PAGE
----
Los Angeles was once known for our preponderance of programmatic buildings. The architectural style embodied by places like the Brown Derby shaped like a big hat, or an enormous hot dog that sold hot dogs, a drive-thru donut... In my September 2008 “Ask Chris” column I answered the questions: “What can you tell me about that barrel shaped building on Vineland Avenue in the Valley?” This sent me (and that big barrel) down a road that culminated with the building being purchased this weekend by the folks behind some of L.A’s most vibrant and unusual bars with genius plans to restore and reopen the landmark.
The decrepit restaurant, last run as a flamenco showcase called La Cana, has been closed since 1984. Former owner Dolores Fernandez was a tough interview, but I cajoled her into telling me her stories over lunch at a nearby coffee shop. No, the place wasn’t for sale (or haunted.) Yes, she has been living up there in the barrelhead with her menagerie of animals. After an injury, she closed the club temporarily and it never reopened.
Soon after this initial meeting I saw the dim future for this building once Dolores was gone and during many long evenings and weekends, put on my citizen preservationist hat to write a City of Los Angeles Historic-Cultural Monument application for the property.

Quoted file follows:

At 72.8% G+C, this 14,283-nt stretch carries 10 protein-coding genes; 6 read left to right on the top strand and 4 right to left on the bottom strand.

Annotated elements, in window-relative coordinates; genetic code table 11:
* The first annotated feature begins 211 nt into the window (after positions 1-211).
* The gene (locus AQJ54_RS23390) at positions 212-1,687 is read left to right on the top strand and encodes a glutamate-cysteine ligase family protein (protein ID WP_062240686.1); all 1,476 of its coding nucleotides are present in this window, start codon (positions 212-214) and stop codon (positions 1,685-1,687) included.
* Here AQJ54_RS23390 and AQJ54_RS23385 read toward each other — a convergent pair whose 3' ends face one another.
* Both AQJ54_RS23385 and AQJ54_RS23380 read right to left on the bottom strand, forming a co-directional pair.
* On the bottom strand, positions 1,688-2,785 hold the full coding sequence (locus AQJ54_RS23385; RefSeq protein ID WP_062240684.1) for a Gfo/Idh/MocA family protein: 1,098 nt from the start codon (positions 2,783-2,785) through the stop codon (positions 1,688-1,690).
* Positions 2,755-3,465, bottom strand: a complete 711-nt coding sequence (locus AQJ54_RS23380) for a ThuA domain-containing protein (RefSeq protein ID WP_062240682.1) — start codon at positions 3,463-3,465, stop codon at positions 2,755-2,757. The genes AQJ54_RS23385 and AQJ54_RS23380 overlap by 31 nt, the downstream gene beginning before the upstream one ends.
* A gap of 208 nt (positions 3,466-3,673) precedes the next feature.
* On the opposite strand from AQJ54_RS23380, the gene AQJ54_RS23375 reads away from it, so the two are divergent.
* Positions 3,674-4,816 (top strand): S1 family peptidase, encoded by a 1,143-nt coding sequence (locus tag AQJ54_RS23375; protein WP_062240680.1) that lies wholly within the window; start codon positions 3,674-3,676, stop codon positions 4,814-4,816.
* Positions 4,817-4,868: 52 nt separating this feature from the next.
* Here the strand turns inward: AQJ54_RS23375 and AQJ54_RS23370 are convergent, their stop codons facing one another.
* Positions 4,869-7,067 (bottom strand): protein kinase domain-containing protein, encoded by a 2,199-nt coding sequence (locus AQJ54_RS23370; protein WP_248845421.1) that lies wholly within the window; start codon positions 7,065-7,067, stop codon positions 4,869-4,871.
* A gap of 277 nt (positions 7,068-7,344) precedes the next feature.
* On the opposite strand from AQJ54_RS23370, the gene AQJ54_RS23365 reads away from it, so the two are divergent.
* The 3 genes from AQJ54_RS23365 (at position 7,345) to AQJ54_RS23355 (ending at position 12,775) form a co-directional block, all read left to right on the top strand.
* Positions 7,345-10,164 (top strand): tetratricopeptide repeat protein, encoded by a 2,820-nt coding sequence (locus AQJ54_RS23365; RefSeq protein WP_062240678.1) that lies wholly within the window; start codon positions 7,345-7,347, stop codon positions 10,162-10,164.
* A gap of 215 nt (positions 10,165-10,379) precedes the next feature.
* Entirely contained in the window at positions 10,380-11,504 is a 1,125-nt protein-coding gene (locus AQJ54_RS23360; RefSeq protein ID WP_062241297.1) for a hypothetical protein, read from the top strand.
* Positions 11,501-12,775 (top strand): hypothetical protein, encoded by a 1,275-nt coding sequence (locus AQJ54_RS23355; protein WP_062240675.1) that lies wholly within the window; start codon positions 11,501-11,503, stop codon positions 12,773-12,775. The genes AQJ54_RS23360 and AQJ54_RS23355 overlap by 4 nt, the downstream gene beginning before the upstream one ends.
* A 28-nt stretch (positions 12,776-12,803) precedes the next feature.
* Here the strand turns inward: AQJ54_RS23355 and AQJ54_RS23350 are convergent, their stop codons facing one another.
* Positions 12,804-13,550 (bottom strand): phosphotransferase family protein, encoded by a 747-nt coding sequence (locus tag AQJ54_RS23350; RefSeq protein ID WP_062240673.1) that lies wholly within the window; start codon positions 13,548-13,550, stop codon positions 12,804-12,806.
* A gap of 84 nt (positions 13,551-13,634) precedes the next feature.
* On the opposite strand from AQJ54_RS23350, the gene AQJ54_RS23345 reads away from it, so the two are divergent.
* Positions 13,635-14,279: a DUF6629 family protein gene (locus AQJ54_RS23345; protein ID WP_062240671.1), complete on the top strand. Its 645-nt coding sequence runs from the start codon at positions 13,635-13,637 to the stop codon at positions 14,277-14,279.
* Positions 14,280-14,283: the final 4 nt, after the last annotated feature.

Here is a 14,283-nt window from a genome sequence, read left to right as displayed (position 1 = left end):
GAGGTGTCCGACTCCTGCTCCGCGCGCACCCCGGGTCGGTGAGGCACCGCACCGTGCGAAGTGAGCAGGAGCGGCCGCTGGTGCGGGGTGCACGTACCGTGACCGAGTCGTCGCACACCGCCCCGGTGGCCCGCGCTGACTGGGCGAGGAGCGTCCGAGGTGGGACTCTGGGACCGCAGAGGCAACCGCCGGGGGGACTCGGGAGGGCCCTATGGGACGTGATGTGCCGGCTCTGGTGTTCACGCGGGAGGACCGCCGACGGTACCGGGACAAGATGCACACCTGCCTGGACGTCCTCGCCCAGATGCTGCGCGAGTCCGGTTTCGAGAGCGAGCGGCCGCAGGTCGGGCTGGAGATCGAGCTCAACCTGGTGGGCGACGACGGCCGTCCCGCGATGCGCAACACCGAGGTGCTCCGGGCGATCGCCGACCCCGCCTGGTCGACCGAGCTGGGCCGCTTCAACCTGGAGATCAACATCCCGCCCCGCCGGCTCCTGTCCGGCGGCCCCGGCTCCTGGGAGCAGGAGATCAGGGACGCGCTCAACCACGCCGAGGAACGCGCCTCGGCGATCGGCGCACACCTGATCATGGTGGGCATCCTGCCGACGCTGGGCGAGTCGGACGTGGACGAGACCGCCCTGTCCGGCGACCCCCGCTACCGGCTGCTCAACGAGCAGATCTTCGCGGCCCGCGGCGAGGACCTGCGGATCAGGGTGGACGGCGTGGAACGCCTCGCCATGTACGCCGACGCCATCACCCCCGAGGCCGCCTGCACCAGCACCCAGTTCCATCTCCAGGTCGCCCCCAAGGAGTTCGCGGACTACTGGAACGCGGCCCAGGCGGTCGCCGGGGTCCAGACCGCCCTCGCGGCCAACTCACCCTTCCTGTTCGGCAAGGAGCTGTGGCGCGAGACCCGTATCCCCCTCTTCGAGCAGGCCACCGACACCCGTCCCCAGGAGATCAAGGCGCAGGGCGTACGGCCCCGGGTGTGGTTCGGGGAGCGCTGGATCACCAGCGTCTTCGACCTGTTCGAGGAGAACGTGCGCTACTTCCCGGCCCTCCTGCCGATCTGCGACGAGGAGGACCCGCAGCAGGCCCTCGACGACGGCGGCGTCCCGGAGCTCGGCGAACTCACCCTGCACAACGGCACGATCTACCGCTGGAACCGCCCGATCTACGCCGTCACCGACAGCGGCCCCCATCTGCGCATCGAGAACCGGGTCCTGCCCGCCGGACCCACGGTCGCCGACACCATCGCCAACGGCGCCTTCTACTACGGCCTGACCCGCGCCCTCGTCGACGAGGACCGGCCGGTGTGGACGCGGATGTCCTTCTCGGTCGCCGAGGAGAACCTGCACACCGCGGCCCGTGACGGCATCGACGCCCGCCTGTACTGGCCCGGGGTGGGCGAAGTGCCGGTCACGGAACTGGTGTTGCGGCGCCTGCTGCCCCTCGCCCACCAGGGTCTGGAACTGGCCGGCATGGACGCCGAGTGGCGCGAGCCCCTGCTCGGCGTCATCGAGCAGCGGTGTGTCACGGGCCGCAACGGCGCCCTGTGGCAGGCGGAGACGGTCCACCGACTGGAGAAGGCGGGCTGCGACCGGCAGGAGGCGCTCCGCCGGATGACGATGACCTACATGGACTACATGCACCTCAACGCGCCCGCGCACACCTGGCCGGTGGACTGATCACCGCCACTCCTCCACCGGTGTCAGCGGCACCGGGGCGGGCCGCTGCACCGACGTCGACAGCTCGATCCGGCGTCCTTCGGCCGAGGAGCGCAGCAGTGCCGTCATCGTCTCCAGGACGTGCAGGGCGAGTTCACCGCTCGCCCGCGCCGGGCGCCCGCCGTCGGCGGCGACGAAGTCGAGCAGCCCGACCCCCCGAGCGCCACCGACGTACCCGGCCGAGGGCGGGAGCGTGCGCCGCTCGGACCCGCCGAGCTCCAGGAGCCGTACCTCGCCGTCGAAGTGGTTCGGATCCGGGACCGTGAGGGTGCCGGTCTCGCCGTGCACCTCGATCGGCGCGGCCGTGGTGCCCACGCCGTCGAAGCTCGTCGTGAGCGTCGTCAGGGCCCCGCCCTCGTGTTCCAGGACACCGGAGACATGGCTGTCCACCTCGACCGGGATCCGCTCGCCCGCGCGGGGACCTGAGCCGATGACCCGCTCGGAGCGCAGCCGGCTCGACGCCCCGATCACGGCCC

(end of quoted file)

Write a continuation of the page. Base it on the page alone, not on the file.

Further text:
The family of original owner Michael Connolly provided amazing historic photos like the one you see here and told me his story of arriving in Los Angeles as a railroad hobo and building his dream café and tap room in 1941 with his wife Irene.
The application was approved and the Idle Hour Café became Monument #977 in 2010. When Dolores passed away, the county of Los Angeles acquired the property and put it up for auction. I told the story of the barrel to some folks that were experts at creating colorful and theatrical dining and drinking spots in the hope that they could breathe new life into this landmark. Bigfoot Lodge owner Bobby Green was captivated by the beauty of the barrel and signed on.
After a year of working with Councilman Tom LaBonge, NoHo neighbors, the Museum of the San Fernando Valley and the Los Angeles Conservancy to ensure a bright future for this programmatic landmark it all came down to a mundane county auction. On Saturday morning there was a tense crowd with dozens of developers, builders and anxious neighbors hoping for the best. When the auctioneer shouted SOLD! It was Bobby Green and his 1933 Group that were victorious. Many high fives were slapped and we all gave huge thanks and congratulations to Bobby and his partners. Their plans for a full restoration of the place are amazing and wonderful and I’ll meet you all there for a drink when it reopens sometime next year as the Idle Hour Cafe. As a longtime preservationist, I can tell you that this is not the usual outcome for a story like this. I’m so happy this place is finally in good hands. Thanks, Bobby!
Original photo courtesy Connolly family
Current photograph by Larry Underhill